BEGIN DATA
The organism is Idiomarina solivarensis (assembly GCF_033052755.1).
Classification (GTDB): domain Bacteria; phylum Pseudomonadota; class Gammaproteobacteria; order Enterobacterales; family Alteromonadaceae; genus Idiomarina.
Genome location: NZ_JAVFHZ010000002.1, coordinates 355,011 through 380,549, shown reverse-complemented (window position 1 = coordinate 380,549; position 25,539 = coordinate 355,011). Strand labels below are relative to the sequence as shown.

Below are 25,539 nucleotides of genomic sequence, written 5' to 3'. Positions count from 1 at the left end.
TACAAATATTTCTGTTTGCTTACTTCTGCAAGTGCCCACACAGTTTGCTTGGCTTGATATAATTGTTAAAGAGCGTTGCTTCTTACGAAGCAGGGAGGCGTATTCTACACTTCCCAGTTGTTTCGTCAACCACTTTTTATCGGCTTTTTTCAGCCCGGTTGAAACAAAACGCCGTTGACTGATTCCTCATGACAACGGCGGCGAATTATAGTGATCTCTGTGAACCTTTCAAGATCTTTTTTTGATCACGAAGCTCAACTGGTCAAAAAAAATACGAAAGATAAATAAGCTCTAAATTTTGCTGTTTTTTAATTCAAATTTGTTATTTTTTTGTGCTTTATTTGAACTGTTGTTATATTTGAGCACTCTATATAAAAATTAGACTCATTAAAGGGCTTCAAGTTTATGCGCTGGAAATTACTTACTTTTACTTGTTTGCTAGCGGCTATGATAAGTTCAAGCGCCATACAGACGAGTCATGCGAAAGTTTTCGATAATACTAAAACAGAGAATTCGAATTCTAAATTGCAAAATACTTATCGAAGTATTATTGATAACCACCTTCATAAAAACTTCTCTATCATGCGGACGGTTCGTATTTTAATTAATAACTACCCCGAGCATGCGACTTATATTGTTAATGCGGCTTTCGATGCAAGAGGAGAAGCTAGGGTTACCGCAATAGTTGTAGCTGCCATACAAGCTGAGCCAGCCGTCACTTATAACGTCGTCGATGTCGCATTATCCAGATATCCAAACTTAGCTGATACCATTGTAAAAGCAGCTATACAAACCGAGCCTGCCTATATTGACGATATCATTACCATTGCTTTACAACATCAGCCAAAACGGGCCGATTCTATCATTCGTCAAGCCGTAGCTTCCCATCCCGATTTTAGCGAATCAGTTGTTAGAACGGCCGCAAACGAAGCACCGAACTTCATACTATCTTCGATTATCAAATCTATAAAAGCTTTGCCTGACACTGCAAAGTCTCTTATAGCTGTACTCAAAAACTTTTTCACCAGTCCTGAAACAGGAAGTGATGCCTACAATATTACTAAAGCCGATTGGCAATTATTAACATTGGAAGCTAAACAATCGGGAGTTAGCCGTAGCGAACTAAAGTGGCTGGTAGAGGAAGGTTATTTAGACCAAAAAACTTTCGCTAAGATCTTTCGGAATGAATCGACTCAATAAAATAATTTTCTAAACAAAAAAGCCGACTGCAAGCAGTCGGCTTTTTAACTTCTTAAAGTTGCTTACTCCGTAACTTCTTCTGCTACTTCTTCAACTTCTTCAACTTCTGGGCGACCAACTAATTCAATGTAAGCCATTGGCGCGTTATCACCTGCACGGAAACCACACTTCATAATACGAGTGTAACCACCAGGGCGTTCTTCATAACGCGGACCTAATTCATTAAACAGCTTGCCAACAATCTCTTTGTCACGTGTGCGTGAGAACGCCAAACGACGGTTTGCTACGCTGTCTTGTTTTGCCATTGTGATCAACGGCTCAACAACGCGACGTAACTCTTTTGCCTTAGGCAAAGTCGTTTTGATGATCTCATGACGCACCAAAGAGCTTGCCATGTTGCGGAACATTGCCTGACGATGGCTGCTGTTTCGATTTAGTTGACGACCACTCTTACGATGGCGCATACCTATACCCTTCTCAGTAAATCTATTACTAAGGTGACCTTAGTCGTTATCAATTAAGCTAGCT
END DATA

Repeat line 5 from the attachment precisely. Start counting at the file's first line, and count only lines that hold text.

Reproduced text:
TACAAATATTTCTGTTTGCTTACTTCTGCAAGTGCCCACACAGTTTGCTTGGCTTGATATAATTGTTAAAGAGCGTTGCTTCTTACGAAGCAGGGAGGCGTATTCTACACTTCCCAGTTGTTTCGTCAACCACTTTTTATCGGCTTTTTTCAGCCCGGTTGAAACAAAACGCCGTTGACTGATTCCTCATGACAACGGCGGCGAATTATAGTGATCTCTGTGAACCTTTCAAGATCTTTTTTTGATCACGAAGCTCAACTGGTCAAAAAAAATACGAAAGATAAATAAGCTCTAAATTTTGCTGTTTTTTAATTCAAATTTGTTATTTTTTTGTGCTTTATTTGAACTGTTGTTATATTTGAGCACTCTATATAAAAATTAGACTCATTAAAGGGCTTCAAGTTTATGCGCTGGAAATTACTTACTTTTACTTGTTTGCTAGCGGCTATGATAAGTTCAAGCGCCATACAGACGAGTCATGCGAAAGTTTTCGATAATACTAAAACAGAGAATTCGAATTCTAAATTGCAAAATACTTATCGAAGTATTATTGATAACCACCTTCATAAAAACTTCTCTATCATGCGGACGGTTCGTATTTTAATTAATAACTACCCCGAGCATGCGACTTATATTGTTAATGCGGCTTTCGATGCAAGAGGAGAAGCTAGGGTTACCGCAATAGTTGTAGCTGCCATACAAGCTGAGCCAGCCGTCACTTATAACGTCGTCGATGTCGCATTATCCAGATATCCAAACTTAGCTGATACCATTGTAAAAGCAGCTATACAAACCGAGCCTGCCTATATTGACGATATCATTACCATTGCTTTACAACATCAGCCAAAACGGGCCGATTCTATCATTCGTCAAGCCGTAGCTTCCCATCCCGATTTTAGCGAATCAGTTGTTAGAACGGCCGCAAACGAAGCACCGAACTTCATACTATCTTCGATTATCAAATCTATAAAAGCTTTGCCTGACACTGCAAAGTCTCTTATAGCTGTACTCAAAAACTTTTTCACCAGTCCTGAAACAGGAAGTGATGCCTACAATATTACTAAAGCCGATTGGCAATTATTAACATTGGAAGCTAAACAATCGGGAGTTAGCCGTAGCGAACTAAAGTGGCTGGTAGAGGAAGGTTATTTAGACCAAAAAACTTTCGCTAAGATCTTTCGGAATGAATCGACTCAATAAAATAATTTTCTAAACAAAAAAGCCGACTGCAAGCAGTCGGCTTTTTAACTTCTTAAAGTTGCTTACTCCGTAACTTCTTCTGCTACTTCTTCAACTTCTTCAACTTCTGGGCGACCAACTAATTCAATGTAAGCCATTGGCGCGTTATCACCTGCACGGAAACCACACTTCATAATACGAGTGTAACCACCAGGGCGTTCTTCATAACGCGGACCTAATTCATTAAACAGCTTGCCAACAATCTCTTTGTCACGTGTGCGTGAGAACGCCAAACGACGGTTTGCTACGCTGTCTTGTTTTGCCATTGTGATCAACGGCTCAACAACGCGACGTAACTCTTTTGCCTTAGGCAAAGTCGTTTTGATGATCTCATGACGCACCAAAGAGCTTGCCATGTTGCGGAACATTGCCTGACGATGGCTGCTGTTTCGATTTAGTTGACGACCACTCTTACGATGGCGCATACCTATACCCTTCTCAGTAAATCTATTACTAAGGTGACCTTAGTCGTTATCAATTAAGCTAGCT